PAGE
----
Paint techniques include how to milk paint and stencil furniture to transform that special piece. We’ll also throw in some decorative ideas showing you faux finishes such as how to crackle paint. Although our paint finishes are mostly on furniture projects, we’ll be expanding this section to incude paint techniques for walls and floors.
Along with paint finishes, we also cover to distress wood and use stain. We even show you how to get a rich stain finish with natural products that you can make yourself.
We have a good mix of beginner to advanced projects that anyone can DIY!
Although last year got off to a slow creative start, Birdz of a Feather has upcycled some pretty interesting pieces with these unique stencil ideas. With a fresh new year, we’d like to inspire you with 10 of our favourite stencilled upcycles by showing you the befores and afters. Then we’ll throw in a few stencilling tips along the way for good measure. After all, this is a DIY blog! If you miss the link to the project, just click on any of the ‘after’ pictures for the full tutorial.
There’s a lot of projects to view in just one sitting, so bookmark this page and fly in again see them all!
My niece Melissa, aka Knotty Momma Woodworking, has apparently caught the upcycle bug (not unlike her aunt and uncle!!). One day while scanning the online market on her phone, she found a listing for the upper portion of old hutch for only $30! Continue reading →
An oak swivel chair has always been on my wishlist. I admired the solid construction of vintage chairs because they don’t build ’em like they used to! Every time we go to an antique market, I’d always point them out to Hubs. He knew I wanted one, so I was pleasantly surprised when Hubs showed up one day with one in-hand! Continue reading →
Growing up, I always admired the Hudson’s Bay point blanket that adorned my Great Aunt’s bed – with it’s iconic stripes! When I saw this knock-off at my local Value Village, I grabbed it knowing that point blanket stripes would inspire this project. Continue reading →
When we found this vintage Singer sewing table at a local thrift shop (missing the treadle and band wheel), I couldn’t resist the challenge to repair the veneer and breathe new life into it! I had two very distinct visions for it – so we’ve upcycled it twice! We’ll have one reveal for you today and another – more unique one – next time. Continue reading →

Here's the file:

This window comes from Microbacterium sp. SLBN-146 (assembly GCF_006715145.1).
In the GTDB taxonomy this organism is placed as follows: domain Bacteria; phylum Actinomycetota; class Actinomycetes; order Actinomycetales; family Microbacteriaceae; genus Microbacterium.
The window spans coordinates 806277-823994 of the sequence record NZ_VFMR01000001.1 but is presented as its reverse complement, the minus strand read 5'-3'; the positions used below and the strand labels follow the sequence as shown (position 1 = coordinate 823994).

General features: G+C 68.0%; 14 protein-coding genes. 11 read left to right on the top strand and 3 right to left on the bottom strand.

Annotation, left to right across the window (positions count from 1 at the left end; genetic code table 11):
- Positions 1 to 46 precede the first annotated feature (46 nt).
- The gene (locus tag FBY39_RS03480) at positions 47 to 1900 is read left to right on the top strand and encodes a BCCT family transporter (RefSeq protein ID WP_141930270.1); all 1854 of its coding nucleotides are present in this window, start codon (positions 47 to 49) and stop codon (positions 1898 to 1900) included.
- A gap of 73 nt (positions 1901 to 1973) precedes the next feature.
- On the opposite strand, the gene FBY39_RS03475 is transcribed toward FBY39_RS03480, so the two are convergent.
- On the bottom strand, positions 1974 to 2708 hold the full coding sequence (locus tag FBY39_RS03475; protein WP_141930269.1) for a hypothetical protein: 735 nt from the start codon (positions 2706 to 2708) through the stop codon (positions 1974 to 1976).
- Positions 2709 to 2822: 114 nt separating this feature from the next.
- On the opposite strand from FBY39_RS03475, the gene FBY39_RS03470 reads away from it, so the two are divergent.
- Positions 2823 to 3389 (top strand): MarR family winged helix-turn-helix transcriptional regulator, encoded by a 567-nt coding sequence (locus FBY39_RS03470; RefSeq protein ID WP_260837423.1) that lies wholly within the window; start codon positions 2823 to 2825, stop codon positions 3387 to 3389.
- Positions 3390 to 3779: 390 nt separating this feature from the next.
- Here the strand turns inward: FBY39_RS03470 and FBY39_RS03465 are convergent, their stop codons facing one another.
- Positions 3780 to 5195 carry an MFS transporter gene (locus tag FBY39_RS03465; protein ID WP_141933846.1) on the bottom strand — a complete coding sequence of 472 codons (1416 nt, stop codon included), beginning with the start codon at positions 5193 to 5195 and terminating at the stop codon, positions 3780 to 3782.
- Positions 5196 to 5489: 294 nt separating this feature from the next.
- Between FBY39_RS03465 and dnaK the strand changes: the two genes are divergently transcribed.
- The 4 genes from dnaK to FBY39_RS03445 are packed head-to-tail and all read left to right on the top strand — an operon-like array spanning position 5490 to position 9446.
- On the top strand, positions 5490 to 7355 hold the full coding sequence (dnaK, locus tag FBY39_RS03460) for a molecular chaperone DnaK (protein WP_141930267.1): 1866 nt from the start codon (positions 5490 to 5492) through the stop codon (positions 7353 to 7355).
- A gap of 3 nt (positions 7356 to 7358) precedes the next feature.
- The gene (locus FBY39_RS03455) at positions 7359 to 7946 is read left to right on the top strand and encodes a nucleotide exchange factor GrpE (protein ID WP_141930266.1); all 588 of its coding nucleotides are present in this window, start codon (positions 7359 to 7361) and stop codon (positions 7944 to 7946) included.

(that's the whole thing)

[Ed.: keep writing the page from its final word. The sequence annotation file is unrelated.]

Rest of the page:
Try saying the title 3 times fast; it’s a tongue twister! Reclaimed wood in our area costs a fortune so we worked hard to develop a DIY technique for faux barn board that was just as beautiful but a fraction of the price. Continue reading →
I always avoid indoor paint projects because of the fumes. Even with low VOC paint, I don’t want to pollute what precious indoor air quality I have in my basement craft studio – especially in the winter months when I can’t even crack a window open. Did you know that there are no VOCs in milk paint? Because it’s truly non-toxic, I get to keep every brain cell so I can keep dreaming up new projects! Continue reading →
Have you ever thought about a crackle paint finish to upcycle an Ikea wall cabinet? Neither have we: this update was a fluke! Hubs and I are supplement users so when our local pharmacy started a twice a year anniversary sale, we wanted to take advantage of the huge price savings. Unfortunately we didn’t have anywhere to store a 6-month supply of supplements until the next sale! Enter Ikea! Continue reading →
Hubs and I have a penchant for curbside finds like the waterfall dresser we’re making over today. If you follow us on a regular basis, you’ll know that we are big on saving things from landfil! Continue reading →
Today we’re got a tutorial on how to milk paint for beginners. Are you more eco-conscious than you used to be when it comes to paint? So are we! Many manufacturers are touting products that are made to be low in VOCs (volatile organic compounds), but did you know that there’s an ancient product still in use today that’s been low VOC all along? It’s good old fashioned milk paint! Continue reading →